Many of us are familiar with the biblical story of the prodigal son. A young man takes his inheritance, leaves his father’s home and eventually squanders his wealth. Poor, hungry and alone he eventually comes to his senses and returns to his father’s home where he is welcomed and celebrated.
A part of the story that doesn’t often get as much attention is the older brother’s response to his sibling’s return. The older brother’s response to his younger brother’s homecoming is one filled with bitterness and comparison. He protests to his Father that the young son deserves punishment for his prior actions and points out his faithful personal service to his Father.
The funny thing is I agree with the older brother. When you do good, good things are supposed to come to you right? If you do foolish things then you deserve those consequences…right?
Let me give you some background. I am somewhat of a late bloomer. I grew up pretty sheltered in life. I never really had a desire to rebel from authority; I figured if you do right, good things would come to you. But after a time I looked around and noticed that many blessings were also coming to people who weren’t necessarily doing the right thing. I saw people prospering, getting married and getting all the blessings that I prayed for that didn’t really give much care to what God thought about their life. These were not necessarily wicked people; just people who I guess you would say for lack of a better expression were living a “rebellious” life style. And they were prospering.
I think over a period of time I became somewhat bitter. I felt I deserved certain blessings from God because I was trying to live a life that honored and pleased him. I had stopped dating the way the world encourages, paid my tithes, served others, tried not to cuss, guarded my eyes and on and on. I didn’t resent doing any of this stuff, I figured it was for my own good, but I also figured I deserved answers to my prayers because of it too.
In my eyes I had done everything right. I sacrificed a lot of fun deciding not to participate in things that were not that moral. I had given up childish ways and surrendered my will and preferences to God. Didn’t I deserve a reward? I thought so.
I was the bitter older brother.
But then I learned about grace. And how it makes us all equal to one another. Grace means God loves us all equally. It was hard to grasp at first. The person who never thanks God for anything gets as much love as me who has a close relationship with God. Doesn’t seem fair.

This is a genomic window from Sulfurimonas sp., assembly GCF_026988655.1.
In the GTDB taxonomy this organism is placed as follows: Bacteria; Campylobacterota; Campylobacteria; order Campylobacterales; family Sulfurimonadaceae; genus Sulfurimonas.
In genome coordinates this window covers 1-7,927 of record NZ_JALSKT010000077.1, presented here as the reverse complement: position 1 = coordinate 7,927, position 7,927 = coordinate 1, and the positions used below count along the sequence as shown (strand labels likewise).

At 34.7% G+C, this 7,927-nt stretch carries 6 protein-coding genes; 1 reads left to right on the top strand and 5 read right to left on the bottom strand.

It’s not. Grace isn’t about what’s fair, it isn’t about what we deserve it’s about who God is.
I’m not perfect, I never claim to be, but I know as good as I am on my own I don’t deserve what God does for me daily.
And the more I thought about it I didn’t really want to be the prodigal son, I didn’t want to go off and do things my way. Because the times I had I messed a lot of stuff up thinking I knew everything. Plus I kind of like doing the right thing as cheesy as it sounds. But if I’m honest I want to do some of the things that pop culture celebrates. There’s just something about doing what feels good, that well…feels good!!
I can serve God my whole life and never get the spouse I’m hoping for, the kids I dream of or some of the other blessings I want. God doesn’t owe me these things. We have to get rid of this entitlement mentality.
The truth is the older brother was just as far from God’s love as the younger one was. The older son was the rebel who never left home. He stayed home serving his father, doing the right thing, but in his heart, I believe he resented it.
If you can identify with any of the emotions I felt in your walk with God I encourage you to ask yourself the following question. A question I had to answer myself.
“Will I serve God from a willing heart even if He doesn’t answer my prayers in the way I want Him to?”
There is no right or wrong answer here; you can only make the choice that’s true for you in your heart.
I encourage you to love and serve from a place of freedom. 🙂
Be blessed my loves,